The company’s service agreement bars the customers from assigning their claims to third party CrowdSuit LLC to resolve them on a collective basis, Judge Francis J. Connolly of the Minnesota Court of Appeals wrote in an unpublished opinion.
CrowdSuit sues cell phone companies on behalf of customers who are barred from bringing collective action against the companies by the class action waivers in their customer service agreements.
Customers assign their claims against the companies to CrowdSuit, which donates half of any money it receives in court to charities picked by the customers.
Here, seven AT&T customers assigned their claims to CrowdSuit to challenge the company’s practice of limiting data speed on plans with unlimited data.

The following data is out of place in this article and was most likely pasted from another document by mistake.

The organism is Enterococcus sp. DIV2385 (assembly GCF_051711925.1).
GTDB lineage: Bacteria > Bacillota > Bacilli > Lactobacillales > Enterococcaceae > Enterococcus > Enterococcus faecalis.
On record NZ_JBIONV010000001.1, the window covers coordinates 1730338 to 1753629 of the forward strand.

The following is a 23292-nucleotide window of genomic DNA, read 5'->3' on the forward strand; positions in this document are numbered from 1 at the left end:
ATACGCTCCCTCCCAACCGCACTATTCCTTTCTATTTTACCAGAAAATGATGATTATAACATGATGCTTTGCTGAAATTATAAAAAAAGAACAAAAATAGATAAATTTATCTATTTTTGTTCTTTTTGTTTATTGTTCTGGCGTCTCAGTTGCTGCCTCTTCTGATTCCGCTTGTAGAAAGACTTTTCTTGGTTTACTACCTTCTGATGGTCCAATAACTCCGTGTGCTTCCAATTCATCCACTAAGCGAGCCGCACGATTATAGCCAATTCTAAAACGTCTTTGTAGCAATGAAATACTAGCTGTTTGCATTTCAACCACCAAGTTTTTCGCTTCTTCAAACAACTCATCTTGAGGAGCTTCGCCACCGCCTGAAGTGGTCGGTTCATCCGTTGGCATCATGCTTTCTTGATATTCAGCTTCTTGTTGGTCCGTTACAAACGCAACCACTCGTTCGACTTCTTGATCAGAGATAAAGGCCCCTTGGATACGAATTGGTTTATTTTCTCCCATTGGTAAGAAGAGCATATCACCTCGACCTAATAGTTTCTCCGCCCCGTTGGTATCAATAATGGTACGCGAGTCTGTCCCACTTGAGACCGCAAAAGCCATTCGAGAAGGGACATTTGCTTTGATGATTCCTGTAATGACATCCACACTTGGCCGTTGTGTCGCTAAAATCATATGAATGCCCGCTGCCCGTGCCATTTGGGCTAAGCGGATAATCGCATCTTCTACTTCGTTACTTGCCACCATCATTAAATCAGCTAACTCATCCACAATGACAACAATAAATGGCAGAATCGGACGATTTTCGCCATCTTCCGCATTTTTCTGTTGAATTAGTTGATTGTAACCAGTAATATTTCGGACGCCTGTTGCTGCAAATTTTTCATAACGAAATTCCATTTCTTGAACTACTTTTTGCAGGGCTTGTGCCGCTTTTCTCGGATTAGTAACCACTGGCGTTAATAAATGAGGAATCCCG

AT&T moved to dismiss arguing CrowdSuit’s case was barred by the ban on aggregate litigation in its customer agreement.
The district court denied the motion, but the appeals court reversed.
“Nothing in the wireless customer agreement indicates that the parties to it intended disputes to be resolved collectively, or by third parties, or both,” the court said.
Judges Heidi S. Schellhas and Peter M. Reyes Jr. joined the opinion.
Robins Kaplan LLP represented CrowdSuit.
Ballard Spahr LLP and Mayer Brown LLP represented AT&T.
The case is CrowdSuit, LLC v. AT & T Mobility, LLC, 2018 BL 476420, Minn. Ct. App., No. A17-1733, 12/24/18.